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How to deal with the court backlog – divert rather than arrest

Penelope Gibbs
14 Nov 2020

It is hard to think there might be any silver lining to the pandemic. Particularly when it comes to crime and punishment, given 23 hour lock up in many prisons and increasing court delays. But it is those very delays which may provide an opportunity for dealing with crime in a different and more effective way – out of court.

The familiar process for police enforcement is arrest, detain in police custody, charge and prosecute. Or the police let go of the person accused of committing the crime for lack of evidence. But thousands of crimes are dealt with effectively by police without resorting to arrest – using cautions or community resolutions (collectively called out of court disposals) or by referring those who commit crime to the services they need.

The criminal justice system is like a bicycle with gears. Top gear is prison which is appropriate for some circumstances but not for most. The bottom gears are right for the lowest level of crime. A new report from the Howard League for Penal Reform shows that the wrong gears are often used in dealing with women who commit crime. 97,000 women were arrested in 2019 – over half for non-violent incidents, including 20,000 for theft. Police forces gave the Howard League access to 600 such case files. Of those arrested and detained in custody, 40% were released with no further action – “an unnecessary and wasteful use of police resources”. A few of the cases illustrate how arrest was perhaps misguided

– A woman was arrested for being drunk and disorderly. She was allegedly shouting and swearing in the street after her friend refused to let her stay in her house
– A woman was arrested after she walked into a main road repeatedly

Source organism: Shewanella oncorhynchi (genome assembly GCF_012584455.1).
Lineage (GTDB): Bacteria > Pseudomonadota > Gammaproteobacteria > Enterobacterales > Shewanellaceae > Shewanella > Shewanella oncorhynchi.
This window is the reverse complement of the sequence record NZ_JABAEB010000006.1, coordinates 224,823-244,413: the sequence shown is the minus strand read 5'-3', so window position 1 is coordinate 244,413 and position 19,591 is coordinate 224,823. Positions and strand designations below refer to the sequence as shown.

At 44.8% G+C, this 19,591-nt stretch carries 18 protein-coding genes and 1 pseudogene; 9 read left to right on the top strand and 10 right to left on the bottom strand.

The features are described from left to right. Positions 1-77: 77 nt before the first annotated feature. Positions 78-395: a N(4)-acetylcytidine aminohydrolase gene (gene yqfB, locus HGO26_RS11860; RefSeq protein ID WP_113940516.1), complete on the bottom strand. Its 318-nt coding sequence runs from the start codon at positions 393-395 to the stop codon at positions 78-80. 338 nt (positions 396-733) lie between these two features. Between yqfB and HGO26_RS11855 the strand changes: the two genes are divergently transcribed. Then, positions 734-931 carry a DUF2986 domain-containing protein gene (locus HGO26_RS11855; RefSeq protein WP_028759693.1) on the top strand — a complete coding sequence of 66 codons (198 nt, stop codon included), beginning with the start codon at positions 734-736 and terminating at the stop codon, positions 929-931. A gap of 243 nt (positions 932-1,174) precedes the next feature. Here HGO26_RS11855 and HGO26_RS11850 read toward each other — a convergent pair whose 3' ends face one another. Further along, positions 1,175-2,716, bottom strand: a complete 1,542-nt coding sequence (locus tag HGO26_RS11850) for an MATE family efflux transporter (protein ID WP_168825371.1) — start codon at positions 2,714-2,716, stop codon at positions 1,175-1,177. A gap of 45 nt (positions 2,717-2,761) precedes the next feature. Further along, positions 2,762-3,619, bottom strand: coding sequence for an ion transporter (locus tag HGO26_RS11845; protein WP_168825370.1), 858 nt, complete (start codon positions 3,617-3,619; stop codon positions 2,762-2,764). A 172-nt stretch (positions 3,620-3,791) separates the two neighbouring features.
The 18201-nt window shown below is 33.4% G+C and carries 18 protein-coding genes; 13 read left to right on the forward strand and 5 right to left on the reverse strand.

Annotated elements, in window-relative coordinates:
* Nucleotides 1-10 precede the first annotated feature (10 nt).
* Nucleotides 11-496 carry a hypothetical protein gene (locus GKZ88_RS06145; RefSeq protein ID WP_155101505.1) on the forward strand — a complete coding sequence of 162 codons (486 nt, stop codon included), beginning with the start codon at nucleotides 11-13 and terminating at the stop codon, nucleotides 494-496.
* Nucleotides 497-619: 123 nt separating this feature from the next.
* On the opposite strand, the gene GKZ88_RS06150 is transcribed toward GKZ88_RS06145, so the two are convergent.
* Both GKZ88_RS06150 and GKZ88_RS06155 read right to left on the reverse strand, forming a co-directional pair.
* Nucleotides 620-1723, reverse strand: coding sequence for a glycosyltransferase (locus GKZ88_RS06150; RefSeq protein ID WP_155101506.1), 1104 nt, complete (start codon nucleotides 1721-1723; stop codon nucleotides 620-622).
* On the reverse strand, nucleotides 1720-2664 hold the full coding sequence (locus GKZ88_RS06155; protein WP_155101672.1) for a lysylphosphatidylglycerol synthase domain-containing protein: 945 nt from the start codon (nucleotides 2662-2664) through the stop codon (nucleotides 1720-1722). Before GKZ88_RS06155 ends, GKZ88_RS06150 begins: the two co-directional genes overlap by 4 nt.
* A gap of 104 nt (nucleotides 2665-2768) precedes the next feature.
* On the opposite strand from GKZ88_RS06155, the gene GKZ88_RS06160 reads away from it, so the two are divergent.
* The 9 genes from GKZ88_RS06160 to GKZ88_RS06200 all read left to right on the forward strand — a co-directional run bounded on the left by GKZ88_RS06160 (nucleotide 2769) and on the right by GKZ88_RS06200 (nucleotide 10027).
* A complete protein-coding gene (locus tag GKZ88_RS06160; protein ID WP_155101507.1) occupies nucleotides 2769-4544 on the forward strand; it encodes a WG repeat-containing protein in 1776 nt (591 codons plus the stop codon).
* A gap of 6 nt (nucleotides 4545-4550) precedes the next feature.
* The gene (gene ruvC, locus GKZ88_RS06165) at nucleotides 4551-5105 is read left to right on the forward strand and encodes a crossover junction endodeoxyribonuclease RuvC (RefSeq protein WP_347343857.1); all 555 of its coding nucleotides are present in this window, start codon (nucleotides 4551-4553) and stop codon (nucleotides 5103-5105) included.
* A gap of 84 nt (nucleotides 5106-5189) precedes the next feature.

– A woman was arrested for trespassing on railway property. She was allegedly drunk and was known to have mental health problems

Many of these arrests will have ended up with no further action. The Howard League points to alternatives to arrest which prevent undue criminalisation and which avoid the trauma of police custody. In West Yorkshire some women who shoplift are diverted to a specialist liaison and diversion worker. Instead of asking for arrest, the store rings a dedicated police phone line. If assessed as suitable, the woman attends a women’s centre and they together address the needs that led to her shop-lifting.

There is another innovative diversion programme focussed on shoplifting in the Midlands. There, a PC Stuart Toogood felt that had to be an alternative to processing prolific shop-lifters through the criminal justice system. The most prolific were addicted to crack and heroin and likely to continue shoplifting to feed the habit. Prison was a dead end, not a deterrent. For example, Caroline “was spending £1,000 per week on drugs and stealing £3,000 worth of goods to support her habit. [She stole] anything and everything, often to order for other people who gave her cash, often in local pubs. “I would just go into stores with a shopping list,” said Caroline. “I had been able to get hold of a detagger as well. Sometimes, even the security guards had paid me not to go in. But I’d wait till they had finished their shift and go back later.” PC Toogood felt only an intensive rehabilitation programme could potentially prevent addicts like Caroline stealing. So he managed to persuade his bosses to fund such a programme for the most prolific shoplifters. Drug recovery can be a bumpy road and it doesn’t work for everybody, but Caroline is drug free and has turned her life around.

PC Toogood’s programme is relatively expensive but each prolific shoplifter takes goods worth £250,000 each year. So, if it works for a significant proportion, it’s cost-effective.

These diversion programmes operate mostly under the radar, but victims who know about them are positive. Shop owners want shop-lifting to stop, anything that does so effectively is OK with them.  Out of court approaches – such as diversion programmes or the use of out of court disposals do by definition avoid someone being charged, prosecuted and processed through the court system. Even in the best of times, the prosecution process takes longer than police-led diversion. And the pandemic has created extra court backlogs. So it makes sense to use more out of court approaches and leave the top gears of the criminal justice system for people and offences that need them.